23. Barnes' Notes on the New Testament, John 10:34, 35.
24. B. W. Johnson's People's New Testament, John 10:34-36.
25. The New International Dictionary of New Testament Theology, Zondervan, 1986, Vol. 3, p. 187.
26. Fairbairn’s Imperial Standard Bible Encyclopedia, p. 24, vol. III, Zondervan, 1957 reprint.
27. Theological Dictionary, Rahner and Vorgrimler, p. 20, Herder and Herder, 1965.
28. Pastor Jon Courson, The Gospel According to John.

(Also John 10:34, 35 - CEV: TEV; GodsWord; The Message; NLT; NIRV.)

And the earliest Christians like the highly respected NT scholar Origen and others - - including Tertullian; Justin Martyr; Hippolytus; Clement of Alexandria; Theophilus; the writer of “The Epistle to Diognetus”; and even super-trinitarians St. Athanasius and St. Augustine - - also had this understanding for “a god.”
“2. Verse 3 completely does away with any notion that the Word is a created being.”

I don’t believe I have said whether he is a “created being” or not. It is not necessary to the translation of John 1:1c.

I would be happy to discuss this with you after we have exhausted all our evidence concerning my study of the translation of John 1:1c, but, there again, judging by past experience, I would probably be banned if I presented everything there is in scripture concerning this.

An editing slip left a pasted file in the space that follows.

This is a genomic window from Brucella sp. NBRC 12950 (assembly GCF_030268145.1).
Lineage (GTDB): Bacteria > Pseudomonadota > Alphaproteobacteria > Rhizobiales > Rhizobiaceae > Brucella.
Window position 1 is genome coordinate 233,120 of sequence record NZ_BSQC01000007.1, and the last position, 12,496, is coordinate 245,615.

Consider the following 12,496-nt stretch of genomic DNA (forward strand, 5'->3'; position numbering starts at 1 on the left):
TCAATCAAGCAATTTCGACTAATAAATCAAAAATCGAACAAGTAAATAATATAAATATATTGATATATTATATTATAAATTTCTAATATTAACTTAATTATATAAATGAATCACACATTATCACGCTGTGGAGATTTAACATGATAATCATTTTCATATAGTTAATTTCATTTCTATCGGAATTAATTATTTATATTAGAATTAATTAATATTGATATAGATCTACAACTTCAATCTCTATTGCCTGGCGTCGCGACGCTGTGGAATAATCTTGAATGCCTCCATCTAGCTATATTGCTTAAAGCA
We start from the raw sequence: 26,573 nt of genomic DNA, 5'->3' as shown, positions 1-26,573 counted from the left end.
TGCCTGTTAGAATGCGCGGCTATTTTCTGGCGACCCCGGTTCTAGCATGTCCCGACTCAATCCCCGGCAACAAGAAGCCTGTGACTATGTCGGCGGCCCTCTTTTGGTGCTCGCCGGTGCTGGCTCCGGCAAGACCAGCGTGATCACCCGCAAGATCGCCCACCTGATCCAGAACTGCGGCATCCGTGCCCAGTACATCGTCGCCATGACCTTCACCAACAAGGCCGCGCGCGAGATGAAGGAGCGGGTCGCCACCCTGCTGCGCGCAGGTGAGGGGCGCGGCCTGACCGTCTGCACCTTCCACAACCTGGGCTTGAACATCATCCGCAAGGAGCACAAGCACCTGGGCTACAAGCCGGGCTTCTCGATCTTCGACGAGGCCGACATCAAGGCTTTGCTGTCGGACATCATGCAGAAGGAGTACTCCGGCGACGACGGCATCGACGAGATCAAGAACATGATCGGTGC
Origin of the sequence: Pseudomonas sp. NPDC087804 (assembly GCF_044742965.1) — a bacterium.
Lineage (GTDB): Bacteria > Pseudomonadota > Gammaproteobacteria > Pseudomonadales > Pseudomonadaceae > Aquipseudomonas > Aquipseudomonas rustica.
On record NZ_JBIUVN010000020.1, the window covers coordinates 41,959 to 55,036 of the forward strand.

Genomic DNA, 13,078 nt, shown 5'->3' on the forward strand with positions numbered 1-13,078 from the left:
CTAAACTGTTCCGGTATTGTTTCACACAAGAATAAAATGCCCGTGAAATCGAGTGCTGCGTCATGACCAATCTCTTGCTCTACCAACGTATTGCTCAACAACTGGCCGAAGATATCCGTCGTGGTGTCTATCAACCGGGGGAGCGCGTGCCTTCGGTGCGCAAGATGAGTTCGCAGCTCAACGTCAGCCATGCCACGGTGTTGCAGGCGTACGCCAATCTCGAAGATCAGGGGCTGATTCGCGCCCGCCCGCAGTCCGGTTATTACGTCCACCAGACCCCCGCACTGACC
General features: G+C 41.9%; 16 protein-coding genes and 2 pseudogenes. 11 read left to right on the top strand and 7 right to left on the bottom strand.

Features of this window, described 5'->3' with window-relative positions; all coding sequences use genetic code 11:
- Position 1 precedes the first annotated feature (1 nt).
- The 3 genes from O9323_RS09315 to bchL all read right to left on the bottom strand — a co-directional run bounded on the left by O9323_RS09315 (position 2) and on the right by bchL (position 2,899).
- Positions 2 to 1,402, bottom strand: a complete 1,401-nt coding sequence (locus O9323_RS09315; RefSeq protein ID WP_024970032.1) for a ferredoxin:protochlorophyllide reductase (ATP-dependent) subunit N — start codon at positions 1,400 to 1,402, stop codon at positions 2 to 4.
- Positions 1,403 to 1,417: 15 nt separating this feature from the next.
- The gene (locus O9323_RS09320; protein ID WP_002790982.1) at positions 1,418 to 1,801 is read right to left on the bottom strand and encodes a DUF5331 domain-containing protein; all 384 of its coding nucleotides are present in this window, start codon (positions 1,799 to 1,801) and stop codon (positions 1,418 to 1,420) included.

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“1. The Word cannot be ‘a god’ because there is and only ever has been one True God. There are no lesser gods. One God. Monotheism.”

If I should answer this in detail, I would be banned again. This certainly makes an honest discussion very difficult.

However, to answer your first six words (“The Word cannot be ‘a god’”) and your second sentence (“There are no lesser gods.”), I will list some of the scholars who admit that scripture calls angels, judges of Israel, kings of Israel, etc. who are appointed to do the will of God: ‘gods.’

1. Young’s Analytical Concordance of the Bible, “Hints and Helps...,” Eerdmans, 1978 reprint;
2. Strong’s Exhaustive Concordance of the Bible, #430, Hebrew and Chaldee Dict., Abingdon, 1974;
3. New Bible Dictionary, p. 1133 (angels, judges), Tyndale House Publ., 1984;